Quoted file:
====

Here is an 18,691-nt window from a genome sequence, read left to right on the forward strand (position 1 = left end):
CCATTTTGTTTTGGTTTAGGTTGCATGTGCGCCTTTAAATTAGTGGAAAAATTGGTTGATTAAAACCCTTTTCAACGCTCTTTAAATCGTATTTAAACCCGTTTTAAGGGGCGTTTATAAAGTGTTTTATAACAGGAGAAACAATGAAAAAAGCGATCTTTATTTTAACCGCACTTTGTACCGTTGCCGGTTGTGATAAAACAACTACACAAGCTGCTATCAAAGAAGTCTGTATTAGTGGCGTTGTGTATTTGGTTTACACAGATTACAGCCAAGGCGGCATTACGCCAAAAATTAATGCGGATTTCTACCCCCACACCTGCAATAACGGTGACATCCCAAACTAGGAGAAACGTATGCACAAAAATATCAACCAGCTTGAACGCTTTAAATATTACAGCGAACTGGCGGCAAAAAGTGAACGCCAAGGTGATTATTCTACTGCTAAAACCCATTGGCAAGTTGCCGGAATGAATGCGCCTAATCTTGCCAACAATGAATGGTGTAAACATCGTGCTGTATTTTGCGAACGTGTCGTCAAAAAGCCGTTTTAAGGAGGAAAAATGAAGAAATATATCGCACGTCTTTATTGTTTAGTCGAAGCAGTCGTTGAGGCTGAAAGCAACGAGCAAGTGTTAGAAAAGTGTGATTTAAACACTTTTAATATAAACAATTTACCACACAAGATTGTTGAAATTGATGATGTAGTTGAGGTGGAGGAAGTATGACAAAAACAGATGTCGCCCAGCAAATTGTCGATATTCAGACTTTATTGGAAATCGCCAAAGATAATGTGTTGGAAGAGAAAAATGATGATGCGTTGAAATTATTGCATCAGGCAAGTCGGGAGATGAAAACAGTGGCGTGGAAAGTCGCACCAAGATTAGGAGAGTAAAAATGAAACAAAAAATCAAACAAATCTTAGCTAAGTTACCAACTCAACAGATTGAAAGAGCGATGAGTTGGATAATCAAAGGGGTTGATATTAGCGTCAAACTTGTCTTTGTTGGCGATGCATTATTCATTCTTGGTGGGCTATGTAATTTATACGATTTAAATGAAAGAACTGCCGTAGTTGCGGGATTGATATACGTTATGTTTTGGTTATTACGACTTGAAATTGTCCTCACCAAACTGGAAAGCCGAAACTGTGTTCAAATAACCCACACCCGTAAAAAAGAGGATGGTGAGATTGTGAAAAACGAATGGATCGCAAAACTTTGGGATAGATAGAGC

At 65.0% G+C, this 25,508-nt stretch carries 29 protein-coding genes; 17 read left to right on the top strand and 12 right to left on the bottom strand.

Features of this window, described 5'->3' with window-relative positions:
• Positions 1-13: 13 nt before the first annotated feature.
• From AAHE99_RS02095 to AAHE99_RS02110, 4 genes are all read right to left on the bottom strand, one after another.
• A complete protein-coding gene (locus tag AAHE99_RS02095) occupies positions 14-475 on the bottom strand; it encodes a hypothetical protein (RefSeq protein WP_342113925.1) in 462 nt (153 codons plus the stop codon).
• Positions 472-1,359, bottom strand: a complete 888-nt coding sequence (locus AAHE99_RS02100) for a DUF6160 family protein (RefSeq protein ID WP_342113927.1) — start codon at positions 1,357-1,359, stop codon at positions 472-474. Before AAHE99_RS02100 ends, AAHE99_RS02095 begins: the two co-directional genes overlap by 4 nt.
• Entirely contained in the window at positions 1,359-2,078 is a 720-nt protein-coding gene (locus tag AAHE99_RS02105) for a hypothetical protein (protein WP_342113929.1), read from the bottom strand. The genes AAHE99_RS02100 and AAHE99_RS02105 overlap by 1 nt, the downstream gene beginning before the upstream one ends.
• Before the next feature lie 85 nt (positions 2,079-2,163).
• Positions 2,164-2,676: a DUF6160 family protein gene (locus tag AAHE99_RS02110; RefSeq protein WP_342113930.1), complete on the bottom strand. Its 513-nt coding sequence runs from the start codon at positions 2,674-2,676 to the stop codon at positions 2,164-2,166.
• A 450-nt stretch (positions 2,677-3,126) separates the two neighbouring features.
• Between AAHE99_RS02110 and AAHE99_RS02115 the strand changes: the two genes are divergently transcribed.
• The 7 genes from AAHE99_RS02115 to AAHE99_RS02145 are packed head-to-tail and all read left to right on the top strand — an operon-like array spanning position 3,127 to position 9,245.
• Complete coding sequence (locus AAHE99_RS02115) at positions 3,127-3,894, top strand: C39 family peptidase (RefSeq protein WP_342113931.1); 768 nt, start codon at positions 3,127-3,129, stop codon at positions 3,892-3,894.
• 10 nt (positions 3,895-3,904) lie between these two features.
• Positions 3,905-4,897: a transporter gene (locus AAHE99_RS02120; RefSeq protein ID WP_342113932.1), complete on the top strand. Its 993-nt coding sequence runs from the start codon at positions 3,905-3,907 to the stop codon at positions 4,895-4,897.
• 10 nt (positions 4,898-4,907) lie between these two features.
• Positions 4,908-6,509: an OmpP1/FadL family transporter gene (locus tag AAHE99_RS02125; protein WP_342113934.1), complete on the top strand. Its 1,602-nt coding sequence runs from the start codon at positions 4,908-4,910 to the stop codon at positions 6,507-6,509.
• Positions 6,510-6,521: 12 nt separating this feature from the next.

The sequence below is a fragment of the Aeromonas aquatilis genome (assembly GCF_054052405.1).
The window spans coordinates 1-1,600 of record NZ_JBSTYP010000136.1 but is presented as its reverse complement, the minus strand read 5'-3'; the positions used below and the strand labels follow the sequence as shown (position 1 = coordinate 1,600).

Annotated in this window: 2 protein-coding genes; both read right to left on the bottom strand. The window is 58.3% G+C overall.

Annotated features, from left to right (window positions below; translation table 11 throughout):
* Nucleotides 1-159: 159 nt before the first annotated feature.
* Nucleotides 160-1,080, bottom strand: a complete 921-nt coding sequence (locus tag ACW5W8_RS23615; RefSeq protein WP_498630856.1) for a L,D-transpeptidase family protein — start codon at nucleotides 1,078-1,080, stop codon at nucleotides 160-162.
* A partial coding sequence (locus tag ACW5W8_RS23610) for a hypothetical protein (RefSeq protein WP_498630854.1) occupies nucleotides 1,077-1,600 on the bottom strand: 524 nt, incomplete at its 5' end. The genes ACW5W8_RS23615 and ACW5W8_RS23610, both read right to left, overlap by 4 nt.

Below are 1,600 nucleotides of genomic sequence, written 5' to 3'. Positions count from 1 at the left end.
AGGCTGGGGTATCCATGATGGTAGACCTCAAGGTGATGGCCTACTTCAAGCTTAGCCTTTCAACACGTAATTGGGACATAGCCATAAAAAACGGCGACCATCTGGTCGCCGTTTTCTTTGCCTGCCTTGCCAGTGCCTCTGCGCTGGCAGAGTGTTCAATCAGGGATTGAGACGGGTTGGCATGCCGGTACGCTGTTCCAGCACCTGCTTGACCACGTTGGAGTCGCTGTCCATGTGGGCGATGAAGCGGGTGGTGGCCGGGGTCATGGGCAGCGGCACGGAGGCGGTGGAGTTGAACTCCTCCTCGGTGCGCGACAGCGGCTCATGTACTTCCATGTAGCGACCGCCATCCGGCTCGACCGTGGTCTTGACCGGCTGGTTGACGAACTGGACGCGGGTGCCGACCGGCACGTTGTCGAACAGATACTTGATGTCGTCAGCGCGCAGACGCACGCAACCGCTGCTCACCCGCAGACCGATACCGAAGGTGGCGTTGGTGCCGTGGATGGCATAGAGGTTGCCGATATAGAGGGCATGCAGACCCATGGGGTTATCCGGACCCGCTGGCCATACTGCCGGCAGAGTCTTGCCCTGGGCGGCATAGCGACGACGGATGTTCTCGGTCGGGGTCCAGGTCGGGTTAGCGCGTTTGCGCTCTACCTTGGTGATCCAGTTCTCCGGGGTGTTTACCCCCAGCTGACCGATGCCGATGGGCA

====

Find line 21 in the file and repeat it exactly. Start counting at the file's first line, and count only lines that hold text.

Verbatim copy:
The sequence below is a fragment of the Aeromonas aquatilis genome (assembly GCF_054052405.1).